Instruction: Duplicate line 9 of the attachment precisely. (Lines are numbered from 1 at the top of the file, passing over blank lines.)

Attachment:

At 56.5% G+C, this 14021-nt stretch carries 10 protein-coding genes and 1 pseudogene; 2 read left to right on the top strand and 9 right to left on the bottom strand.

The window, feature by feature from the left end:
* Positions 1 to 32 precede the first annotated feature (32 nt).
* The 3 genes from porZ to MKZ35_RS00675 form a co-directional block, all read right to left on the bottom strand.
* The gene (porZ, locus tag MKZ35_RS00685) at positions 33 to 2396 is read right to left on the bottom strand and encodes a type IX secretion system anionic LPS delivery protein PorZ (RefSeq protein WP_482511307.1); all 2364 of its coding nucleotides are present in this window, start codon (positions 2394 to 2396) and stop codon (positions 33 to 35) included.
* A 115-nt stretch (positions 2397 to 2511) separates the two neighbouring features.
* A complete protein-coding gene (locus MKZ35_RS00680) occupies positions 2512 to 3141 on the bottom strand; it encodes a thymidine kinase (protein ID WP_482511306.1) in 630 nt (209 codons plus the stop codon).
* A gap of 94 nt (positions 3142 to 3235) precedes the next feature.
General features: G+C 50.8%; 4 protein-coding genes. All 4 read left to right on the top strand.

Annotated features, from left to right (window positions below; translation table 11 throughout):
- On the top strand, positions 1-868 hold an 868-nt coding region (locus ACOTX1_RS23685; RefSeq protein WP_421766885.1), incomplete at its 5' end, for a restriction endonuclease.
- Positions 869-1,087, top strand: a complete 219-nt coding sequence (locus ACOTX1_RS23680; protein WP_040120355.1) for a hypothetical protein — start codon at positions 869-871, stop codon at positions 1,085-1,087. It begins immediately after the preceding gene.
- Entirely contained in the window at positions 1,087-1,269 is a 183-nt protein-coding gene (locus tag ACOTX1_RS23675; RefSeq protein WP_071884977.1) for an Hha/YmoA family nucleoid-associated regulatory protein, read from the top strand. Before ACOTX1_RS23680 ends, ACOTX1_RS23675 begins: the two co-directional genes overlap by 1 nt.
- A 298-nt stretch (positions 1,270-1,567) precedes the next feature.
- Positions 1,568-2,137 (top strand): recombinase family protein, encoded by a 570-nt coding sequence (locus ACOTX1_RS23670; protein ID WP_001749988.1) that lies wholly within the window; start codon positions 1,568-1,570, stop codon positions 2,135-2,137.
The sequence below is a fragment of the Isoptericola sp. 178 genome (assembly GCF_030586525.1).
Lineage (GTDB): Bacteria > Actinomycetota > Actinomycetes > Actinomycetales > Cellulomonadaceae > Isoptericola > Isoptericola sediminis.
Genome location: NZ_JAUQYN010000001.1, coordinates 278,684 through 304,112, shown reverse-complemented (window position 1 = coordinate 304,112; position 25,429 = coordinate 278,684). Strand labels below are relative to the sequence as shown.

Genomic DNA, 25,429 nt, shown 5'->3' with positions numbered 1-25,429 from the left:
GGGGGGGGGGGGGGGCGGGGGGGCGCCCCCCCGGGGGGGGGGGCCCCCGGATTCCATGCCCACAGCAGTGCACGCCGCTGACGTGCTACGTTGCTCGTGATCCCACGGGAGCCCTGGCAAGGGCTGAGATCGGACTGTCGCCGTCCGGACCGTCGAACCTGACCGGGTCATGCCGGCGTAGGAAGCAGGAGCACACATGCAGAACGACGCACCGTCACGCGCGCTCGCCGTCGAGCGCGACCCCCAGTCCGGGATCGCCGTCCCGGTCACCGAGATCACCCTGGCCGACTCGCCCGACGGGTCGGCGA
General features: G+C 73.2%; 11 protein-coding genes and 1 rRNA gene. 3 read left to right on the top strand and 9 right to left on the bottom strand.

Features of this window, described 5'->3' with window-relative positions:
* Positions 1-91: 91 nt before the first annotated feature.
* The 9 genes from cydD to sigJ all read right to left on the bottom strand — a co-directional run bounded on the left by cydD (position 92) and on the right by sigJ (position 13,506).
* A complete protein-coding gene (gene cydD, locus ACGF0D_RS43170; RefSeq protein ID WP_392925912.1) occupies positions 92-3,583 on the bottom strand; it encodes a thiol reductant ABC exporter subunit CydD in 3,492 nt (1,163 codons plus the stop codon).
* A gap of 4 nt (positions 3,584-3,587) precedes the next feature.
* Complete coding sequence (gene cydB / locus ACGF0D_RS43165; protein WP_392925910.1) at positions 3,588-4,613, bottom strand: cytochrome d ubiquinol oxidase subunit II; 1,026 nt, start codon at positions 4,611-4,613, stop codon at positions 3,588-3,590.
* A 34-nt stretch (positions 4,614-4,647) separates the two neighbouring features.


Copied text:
General features: G+C 50.8%; 4 protein-coding genes. All 4 read left to right on the top strand.